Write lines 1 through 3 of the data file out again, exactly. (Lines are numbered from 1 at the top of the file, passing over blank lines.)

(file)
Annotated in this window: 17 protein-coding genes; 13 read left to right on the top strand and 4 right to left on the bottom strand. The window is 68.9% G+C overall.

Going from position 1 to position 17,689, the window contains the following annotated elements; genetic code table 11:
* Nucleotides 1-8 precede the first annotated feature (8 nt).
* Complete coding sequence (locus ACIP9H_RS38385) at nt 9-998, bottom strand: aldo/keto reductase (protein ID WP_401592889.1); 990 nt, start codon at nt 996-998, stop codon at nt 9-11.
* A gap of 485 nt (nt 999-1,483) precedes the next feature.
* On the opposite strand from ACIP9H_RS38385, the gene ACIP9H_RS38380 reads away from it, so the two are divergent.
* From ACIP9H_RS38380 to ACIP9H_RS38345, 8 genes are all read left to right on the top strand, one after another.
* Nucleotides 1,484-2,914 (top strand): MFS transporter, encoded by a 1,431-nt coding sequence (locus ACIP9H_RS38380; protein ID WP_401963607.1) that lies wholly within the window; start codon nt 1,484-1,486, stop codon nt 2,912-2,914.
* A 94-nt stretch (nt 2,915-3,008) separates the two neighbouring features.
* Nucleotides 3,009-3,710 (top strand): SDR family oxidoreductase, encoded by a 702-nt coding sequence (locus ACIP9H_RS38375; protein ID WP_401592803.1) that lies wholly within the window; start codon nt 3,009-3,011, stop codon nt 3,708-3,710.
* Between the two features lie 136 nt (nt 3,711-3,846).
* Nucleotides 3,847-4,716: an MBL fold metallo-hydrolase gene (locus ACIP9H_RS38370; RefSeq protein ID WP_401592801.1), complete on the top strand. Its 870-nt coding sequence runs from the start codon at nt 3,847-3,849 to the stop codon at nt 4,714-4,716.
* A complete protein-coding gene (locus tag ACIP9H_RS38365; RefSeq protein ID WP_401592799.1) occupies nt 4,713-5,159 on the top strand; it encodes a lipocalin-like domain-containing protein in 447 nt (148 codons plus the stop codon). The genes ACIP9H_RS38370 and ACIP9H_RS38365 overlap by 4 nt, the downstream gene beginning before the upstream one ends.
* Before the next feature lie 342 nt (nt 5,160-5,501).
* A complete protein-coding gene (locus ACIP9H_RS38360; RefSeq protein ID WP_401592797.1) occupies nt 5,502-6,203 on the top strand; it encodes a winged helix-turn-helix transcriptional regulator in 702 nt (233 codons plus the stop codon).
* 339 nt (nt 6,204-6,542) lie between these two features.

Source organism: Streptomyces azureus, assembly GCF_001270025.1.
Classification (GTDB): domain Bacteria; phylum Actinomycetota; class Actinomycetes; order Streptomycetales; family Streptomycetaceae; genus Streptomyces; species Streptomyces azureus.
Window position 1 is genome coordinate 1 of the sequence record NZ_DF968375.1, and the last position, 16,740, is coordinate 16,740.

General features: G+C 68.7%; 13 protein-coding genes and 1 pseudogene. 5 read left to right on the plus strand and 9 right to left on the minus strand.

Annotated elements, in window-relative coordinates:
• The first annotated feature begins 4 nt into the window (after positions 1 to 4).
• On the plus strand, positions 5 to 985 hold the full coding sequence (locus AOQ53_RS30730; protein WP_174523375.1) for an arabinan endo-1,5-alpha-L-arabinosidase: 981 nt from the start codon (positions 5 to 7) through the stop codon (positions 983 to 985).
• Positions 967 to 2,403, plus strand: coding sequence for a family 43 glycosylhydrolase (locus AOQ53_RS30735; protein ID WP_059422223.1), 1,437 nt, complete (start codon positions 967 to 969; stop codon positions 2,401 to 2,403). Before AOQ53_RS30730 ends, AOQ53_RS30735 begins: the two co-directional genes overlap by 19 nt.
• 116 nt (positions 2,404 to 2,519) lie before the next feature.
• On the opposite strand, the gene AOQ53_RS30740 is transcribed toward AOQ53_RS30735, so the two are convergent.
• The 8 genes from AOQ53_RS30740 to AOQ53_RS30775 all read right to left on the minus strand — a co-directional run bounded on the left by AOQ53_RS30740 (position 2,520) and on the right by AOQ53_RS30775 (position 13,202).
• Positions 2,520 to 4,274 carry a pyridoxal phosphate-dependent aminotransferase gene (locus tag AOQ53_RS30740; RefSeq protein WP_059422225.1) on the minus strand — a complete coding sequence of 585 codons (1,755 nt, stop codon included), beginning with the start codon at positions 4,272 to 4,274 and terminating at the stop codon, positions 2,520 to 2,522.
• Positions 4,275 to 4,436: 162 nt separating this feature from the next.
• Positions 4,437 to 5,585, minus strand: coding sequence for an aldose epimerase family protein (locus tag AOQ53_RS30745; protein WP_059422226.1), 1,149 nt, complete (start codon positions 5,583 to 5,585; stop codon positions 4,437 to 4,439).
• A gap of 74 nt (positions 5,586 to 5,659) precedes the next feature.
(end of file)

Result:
Annotated in this window: 17 protein-coding genes; 13 read left to right on the top strand and 4 right to left on the bottom strand. The window is 68.9% G+C overall.

Going from position 1 to position 17,689, the window contains the following annotated elements; genetic code table 11:
* Nucleotides 1-8 precede the first annotated feature (8 nt).